If the City of Chicago hasn’t already approached your business looking for Sales & Use Tax returns and money, you should be prepared for their knock.

For years, State and Municipal governments have become more and more aggressive in collecting Sales & Use Tax from businesses within their boundaries on purchases where the vendor didn’t bill any or the correct amount of tax. In some cases, companies buy tangible goods from out of state, and the vendor doesn’t bill IL sales tax. In other cases, a vendor in a suburb might bill you the IL+suburban tax when the City of Chicago expects the higher City of Chicago tax to be billed and paid.

Further, the City of Chicago has decided to treat Software as a Service the same way it does the rental of personal property and is applying their personal property rental tax rate against SaaS services. While taxing a service doesn’t make sense, their argument is that each company that uses SaaS is essentially renting their vendors services which are tangible personal property.

To give you a sense of what might be coming down the pike:

  • A client of mine was contacted by the City of Chicago Dept of Revenue looking for tax returns going back to the inception of the company. To the best of our knowledge they found my client by looking at Illinois Secretary of State records for businesses with addresses in Chicago.
  • We had to determine the amount of purchases of tangible items that were not fully taxed for each year ending 6/30/XX and the amount of SaaS that were taxed by the vendors for each of the same years. Not an easy or fun process. Because my client had not filed the forms for either the Purchase of Tangible Personal Property or the Rental of Personal Property, we had to dig through old records to determine the numbers that applied for each year.
  • Because the City of Chicago has changed rates effective 1/1/XX but their returns are for the 12 months ended 6/30/xx, we had to file two returns for some one year periods.
  • Because the City of Chicago created its business small tax exemption effective 1/1/16, we had to file two returns for the year ended 6/30/16.
  • The rate on SaaS was 8% for a few years, increased to 9% and then went down to 5.25% on 1/1/16.
  • The 5.25% rate is only applicable to SaaS services where the user is putting their data on the vendor’s server. Thus some but not many SaaS services are still taxed at the 9% rate.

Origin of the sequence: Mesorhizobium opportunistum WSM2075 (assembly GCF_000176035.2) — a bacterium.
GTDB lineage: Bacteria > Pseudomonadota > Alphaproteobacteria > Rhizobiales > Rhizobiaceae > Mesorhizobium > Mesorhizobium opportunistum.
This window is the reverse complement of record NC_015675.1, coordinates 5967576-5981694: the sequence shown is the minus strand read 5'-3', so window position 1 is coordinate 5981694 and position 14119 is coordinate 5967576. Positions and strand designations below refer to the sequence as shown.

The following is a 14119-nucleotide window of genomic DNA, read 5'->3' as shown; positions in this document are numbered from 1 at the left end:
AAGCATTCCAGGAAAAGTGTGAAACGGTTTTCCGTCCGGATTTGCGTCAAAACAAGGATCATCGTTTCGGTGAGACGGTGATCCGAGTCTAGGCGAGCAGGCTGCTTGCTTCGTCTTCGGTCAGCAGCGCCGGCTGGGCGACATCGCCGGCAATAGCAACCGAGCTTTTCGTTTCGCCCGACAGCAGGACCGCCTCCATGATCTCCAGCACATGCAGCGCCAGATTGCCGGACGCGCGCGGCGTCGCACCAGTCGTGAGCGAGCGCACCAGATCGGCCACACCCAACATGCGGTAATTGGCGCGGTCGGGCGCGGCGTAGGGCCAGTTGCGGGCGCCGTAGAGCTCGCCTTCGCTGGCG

• Because this client is a small business and was less than five years old for part of this period, we were able to take advantage of the “small business tax exemption” which went into effect 1/1/16 for businesses less than five years old and with revenue of less than $25M.

You may have heard references over the last few years to Chicago’s “Cloud Tax.” When it comes to Chicago charging taxes on SaaS, this is what they are talking about. If you are not remitting your taxes due monthly and filing the returns each year by 8/15/XX, I expect that some day you will get a letter asking you to complete the forms, pay the tax and interest. They seem to be lenient about penalties.

While each of you and every other business owner in Chicago will make their own decision as to whether to start filing returns and remitting payment for back years as well as current payments or to wait until they come knocking, you should know about these taxes and the fact that the City of Chicago is likely to find you and have you pay all the back taxes plus interest.

If you wish to discuss this with me, please let me know at  llevy@CFOoptionsinc.com

 

What’s the best way to increase your profitability?

Almost every business owner I know wants their business to make more money. It can allow them to reinvest, expand their product offerings and increase future sales or it can allow them to put more money in their own pockets. Further, more profitability and greater cash flow generally increase your ability to borrow money to grow as well as increase the value of the company should you look to sell or bring on an equity partner.

So, what’s the best way to increase your profitability?

You could focus on increasing sales and revenue, but that does not guarantee increased profits and profit margins. Why? First, your efforts to increase revenue will typically cost money and profits in the short term. If your investments in marketing or additional salespeople don’t have positive returns on investment, your profits and margin will go down. Second, even when those efforts succeed, you could sell more of low or unprofitable products and services. Third, you could increase expenses other than sales and marketing and find your company with less profit.

You can also reduce expenses. If there are expenses that can be reduced or eliminated without breaking your systems and/or impacting customer satisfaction, you should always be looking at those opportunities. However, if you’re trying to grow your revenue too, reducing expenses in the wrong places or in the wrong way could hurt your ability to onboard new customers and keep them happy along with your existing customers. In the long run, this path could lead to higher profits in the short term and lower profits in the long term as old and new customers leave.

My recommendation is an approach that focuses on profitable top line growth with carefully chosen expense reductions. What do I mean by “profitable top line growth”? It’s new revenue that brings in more revenue than the expense incurred to generate the revenue and provide the service or product. Whether you are a product or service business, I strongly urge the use of a Cost of Goods Sold section on your income statement resulting in a gross profit margin or the percentage of your revenue that’s available to cover overhead costs and yield a profit for the owners.